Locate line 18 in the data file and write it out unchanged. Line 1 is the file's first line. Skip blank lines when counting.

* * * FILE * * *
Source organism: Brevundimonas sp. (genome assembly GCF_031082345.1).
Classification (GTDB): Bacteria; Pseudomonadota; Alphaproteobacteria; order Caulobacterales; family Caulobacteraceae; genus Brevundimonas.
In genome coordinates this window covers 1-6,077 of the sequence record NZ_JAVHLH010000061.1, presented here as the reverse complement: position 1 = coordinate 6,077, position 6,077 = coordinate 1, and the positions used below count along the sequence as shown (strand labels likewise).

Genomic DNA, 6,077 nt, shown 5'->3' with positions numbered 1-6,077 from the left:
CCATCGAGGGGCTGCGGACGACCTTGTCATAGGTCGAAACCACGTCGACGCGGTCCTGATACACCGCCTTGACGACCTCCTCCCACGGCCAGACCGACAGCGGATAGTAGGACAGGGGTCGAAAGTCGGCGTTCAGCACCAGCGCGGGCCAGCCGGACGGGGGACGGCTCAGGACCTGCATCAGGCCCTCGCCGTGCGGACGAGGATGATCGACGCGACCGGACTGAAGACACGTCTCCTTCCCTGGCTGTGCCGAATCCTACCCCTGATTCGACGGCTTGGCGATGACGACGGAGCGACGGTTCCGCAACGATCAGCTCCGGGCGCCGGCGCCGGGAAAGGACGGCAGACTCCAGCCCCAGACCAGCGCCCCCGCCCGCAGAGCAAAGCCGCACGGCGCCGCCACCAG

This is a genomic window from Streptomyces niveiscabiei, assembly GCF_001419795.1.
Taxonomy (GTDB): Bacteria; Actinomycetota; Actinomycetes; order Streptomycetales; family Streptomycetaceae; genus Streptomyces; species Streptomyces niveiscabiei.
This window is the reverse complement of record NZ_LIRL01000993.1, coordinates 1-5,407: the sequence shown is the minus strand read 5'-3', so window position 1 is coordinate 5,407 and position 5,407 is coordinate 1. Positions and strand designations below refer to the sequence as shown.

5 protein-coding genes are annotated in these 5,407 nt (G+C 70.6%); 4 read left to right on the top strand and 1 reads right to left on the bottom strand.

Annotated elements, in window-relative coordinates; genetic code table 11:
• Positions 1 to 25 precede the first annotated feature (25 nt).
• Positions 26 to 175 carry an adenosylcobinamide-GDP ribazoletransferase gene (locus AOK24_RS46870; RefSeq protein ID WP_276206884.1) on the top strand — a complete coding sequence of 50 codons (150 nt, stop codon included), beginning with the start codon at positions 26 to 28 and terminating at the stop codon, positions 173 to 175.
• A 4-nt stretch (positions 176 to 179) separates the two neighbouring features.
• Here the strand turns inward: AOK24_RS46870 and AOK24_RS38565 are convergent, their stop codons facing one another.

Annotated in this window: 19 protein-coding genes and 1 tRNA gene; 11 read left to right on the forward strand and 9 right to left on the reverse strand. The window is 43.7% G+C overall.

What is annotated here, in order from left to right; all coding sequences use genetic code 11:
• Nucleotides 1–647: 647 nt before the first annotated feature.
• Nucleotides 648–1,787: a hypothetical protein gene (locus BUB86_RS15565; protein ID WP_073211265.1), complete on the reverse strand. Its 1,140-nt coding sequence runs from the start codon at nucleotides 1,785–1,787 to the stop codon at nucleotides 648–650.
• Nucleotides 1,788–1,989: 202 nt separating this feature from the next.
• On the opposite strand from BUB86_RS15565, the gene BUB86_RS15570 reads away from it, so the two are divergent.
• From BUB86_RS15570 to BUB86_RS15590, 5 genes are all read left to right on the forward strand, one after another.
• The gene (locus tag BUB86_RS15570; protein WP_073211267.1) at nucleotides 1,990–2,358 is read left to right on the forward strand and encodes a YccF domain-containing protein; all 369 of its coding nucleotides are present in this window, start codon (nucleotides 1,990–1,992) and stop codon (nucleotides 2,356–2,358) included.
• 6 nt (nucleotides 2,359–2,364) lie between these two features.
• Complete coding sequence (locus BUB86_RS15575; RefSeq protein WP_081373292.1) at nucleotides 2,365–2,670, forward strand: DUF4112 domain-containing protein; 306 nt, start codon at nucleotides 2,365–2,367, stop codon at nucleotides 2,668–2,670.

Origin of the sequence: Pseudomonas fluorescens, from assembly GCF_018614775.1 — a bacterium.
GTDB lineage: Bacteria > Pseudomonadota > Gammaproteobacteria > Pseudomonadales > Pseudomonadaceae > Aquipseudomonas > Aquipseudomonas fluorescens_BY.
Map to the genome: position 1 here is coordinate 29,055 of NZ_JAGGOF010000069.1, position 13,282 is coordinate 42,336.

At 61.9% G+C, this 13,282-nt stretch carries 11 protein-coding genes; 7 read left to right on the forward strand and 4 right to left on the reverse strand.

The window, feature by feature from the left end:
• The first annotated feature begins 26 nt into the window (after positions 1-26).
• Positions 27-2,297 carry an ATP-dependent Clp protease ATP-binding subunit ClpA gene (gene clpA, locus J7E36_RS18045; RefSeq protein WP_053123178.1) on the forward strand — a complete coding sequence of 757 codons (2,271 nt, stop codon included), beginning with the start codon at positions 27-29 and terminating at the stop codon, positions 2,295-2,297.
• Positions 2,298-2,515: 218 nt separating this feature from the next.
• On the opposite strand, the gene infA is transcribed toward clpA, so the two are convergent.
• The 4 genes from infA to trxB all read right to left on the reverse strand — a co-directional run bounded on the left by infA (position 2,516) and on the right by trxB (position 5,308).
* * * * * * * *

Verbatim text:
• Nucleotides 648–1,787: a hypothetical protein gene (locus BUB86_RS15565; protein ID WP_073211265.1), complete on the reverse strand. Its 1,140-nt coding sequence runs from the start codon at nucleotides 1,785–1,787 to the stop codon at nucleotides 648–650.